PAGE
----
TAMIL NADU

Passage from the reel to real life not easy

Vijaykant

Vijaykant  

CHENNAI. SEPT. 29. From `Puratchi Thalaivar' MGR to `Puratchi Kalaignar' Vijaykant, every actor nursing an ambition to make it to politics has used the big screen to send out many small but significant messages. Sometimes through songs, sometimes through lines in the film. Soon, the lines between their real-life and reel-life get blurred.

`Rickshakaaran' set the tune for `Autokaaran' and similar `image-boosting' songs that show the off-screen aspiring politician as the onscreen saviour/guardian of the poor and the upholder/protector/executer of justice, the brave hero who, as `Captain' Vijaykant says in `Gajendra,' can take one life to protect 10 and give his own too, if needed.

If superstar Rajnikant ended his last outing in `Baba' with the shot showing him walking towards the waiting people, in `Gajendra' the captain looks into the camera, points towards the people and says: "How can I not go? How can I not go when they are calling me," when a character asks him if he really should.

If the superstar in `Baba' called Tamil Nadu his `Uyir Naadu,' an injured captain in the climax of `Gajendra' takes a fistful of sand, rubs it in the wound in the stomach, and says: "Ithu mannu illai da, marundhu" (This is not just sand, it is medicine).

Rajnikant and Vijaykant both probably know that the roots do not seem to matter as long as the public perception of their identity remains that of "Tamizhan."

Comparing MGR's use of films to propagate ideology (`Idhayakani', `Anbe Vaa', `Netru Indru Nalai') with the present stars, film critic Malini Mannath says MGR had a convincing clean onscreen persona, which blended well with his off-screen conviction for public service initiatives. "He never smoked or drank onscreen, he was always a good son, a do-gooder with every virtue a hero needs to possess. But these days, the only virtue you find in a hero is brawn. Muscle power. The tone is more like, `I can kick ten people at a time, I can beat the bad guys. Trust me.' Vijaykant, though lacking the persona of an MGR or Rajnikant, is better placed because he has played the captain's role in real life and has proved that he can lead."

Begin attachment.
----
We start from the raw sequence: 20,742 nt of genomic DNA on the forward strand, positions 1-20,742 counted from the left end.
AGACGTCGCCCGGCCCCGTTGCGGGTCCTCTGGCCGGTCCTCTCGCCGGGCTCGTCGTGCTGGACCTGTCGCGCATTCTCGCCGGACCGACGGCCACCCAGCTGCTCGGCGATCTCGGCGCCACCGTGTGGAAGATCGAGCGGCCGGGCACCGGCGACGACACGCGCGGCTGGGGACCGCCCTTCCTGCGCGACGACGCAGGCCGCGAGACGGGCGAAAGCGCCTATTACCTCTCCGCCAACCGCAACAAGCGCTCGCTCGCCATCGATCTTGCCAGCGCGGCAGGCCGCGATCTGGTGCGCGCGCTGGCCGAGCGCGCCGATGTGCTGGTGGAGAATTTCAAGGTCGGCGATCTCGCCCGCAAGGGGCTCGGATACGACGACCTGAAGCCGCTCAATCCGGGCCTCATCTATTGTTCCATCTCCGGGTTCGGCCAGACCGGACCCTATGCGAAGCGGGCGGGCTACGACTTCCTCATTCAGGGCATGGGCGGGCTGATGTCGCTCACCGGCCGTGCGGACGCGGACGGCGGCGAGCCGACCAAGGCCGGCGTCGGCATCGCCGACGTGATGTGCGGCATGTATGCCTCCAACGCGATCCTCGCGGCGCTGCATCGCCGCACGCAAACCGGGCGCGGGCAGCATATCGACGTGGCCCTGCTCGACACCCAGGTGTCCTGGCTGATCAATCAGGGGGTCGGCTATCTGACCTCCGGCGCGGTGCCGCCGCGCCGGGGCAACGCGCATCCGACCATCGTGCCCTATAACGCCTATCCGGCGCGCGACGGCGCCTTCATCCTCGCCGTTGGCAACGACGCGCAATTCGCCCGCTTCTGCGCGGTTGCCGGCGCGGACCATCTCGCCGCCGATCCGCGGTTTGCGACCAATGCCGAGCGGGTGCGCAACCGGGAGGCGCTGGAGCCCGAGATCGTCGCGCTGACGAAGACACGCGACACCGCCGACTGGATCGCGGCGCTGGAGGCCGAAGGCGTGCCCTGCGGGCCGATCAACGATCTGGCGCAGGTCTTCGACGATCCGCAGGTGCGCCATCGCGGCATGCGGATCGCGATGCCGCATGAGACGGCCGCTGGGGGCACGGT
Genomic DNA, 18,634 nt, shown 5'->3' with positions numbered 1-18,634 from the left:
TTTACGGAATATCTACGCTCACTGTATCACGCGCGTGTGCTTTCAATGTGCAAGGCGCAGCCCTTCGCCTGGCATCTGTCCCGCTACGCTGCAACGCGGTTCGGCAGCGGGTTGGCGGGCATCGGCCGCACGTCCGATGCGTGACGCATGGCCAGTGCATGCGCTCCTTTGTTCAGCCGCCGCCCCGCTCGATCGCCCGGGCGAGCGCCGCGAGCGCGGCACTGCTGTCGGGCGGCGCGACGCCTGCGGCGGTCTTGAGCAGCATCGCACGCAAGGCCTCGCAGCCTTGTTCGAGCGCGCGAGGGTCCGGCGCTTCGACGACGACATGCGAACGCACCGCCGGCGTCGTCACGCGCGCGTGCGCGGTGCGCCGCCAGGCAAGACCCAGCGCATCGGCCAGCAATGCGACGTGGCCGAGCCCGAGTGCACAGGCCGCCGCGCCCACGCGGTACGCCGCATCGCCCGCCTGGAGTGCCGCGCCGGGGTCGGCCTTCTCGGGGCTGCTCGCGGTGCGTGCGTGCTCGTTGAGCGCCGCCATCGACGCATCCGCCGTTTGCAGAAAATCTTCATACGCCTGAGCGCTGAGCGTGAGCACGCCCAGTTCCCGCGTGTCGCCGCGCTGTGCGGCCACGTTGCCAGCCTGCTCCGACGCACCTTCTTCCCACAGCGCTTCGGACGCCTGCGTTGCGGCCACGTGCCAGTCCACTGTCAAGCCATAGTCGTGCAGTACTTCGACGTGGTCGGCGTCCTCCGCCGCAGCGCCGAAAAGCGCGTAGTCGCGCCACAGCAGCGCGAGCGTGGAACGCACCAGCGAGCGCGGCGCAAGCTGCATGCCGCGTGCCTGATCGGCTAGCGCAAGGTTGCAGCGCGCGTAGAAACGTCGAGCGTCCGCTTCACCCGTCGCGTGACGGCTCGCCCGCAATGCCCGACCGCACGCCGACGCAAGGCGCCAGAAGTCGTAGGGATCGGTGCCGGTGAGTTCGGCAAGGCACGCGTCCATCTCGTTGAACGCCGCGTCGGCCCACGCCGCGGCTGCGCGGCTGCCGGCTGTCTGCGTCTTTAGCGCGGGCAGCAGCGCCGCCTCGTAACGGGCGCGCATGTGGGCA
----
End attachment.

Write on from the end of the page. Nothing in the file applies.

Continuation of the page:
Director and film analyst Hariharan does not entirely agree. "Rajnikant's onscreen image is that of the anti-hero... maybe, because he started his career that way. His image has been that of `the good guy in the wrong house.' He has been the Robinhood and he revels in the anti-hero business. So his smoking was for fun and people do not see it as bad ."

Mr. Hariharan, however, feels that the present-day stars need to work harder than MGR did because "MGR happened when there was a DMK wave. His was not a planned entry though he was involved in politics much before he launched his party. Vijaykant has been preparing this for a long time. He has been involved in charity, genuinely feeding the poor for a while. Stars today need to prepare at a personal level."

Changed scenario

Another difference is that in MGR films, the state was not involved much. "It was the corrupt moneylenders, alcoholics and smugglers who were the bad people. Post-emergency, that has changed. Films made after 1977 began to expose corruption in politics. They reflected public disillusionment and espoused common causes. The new wave of Tamil cinema is doing that. Tamil people want a change, so much so they look for alternatives."

This is why, he believes, people lap up `Indian,' `Gentleman,' `Mudhalvan,' `Baasha' or `Gajendra', which have the hero as the vigilante. When the vigilante happens to be an aspiring politician, the fantasy is further heightened and the audience is led to believe that the hero might just step out of the screen to their rescue.

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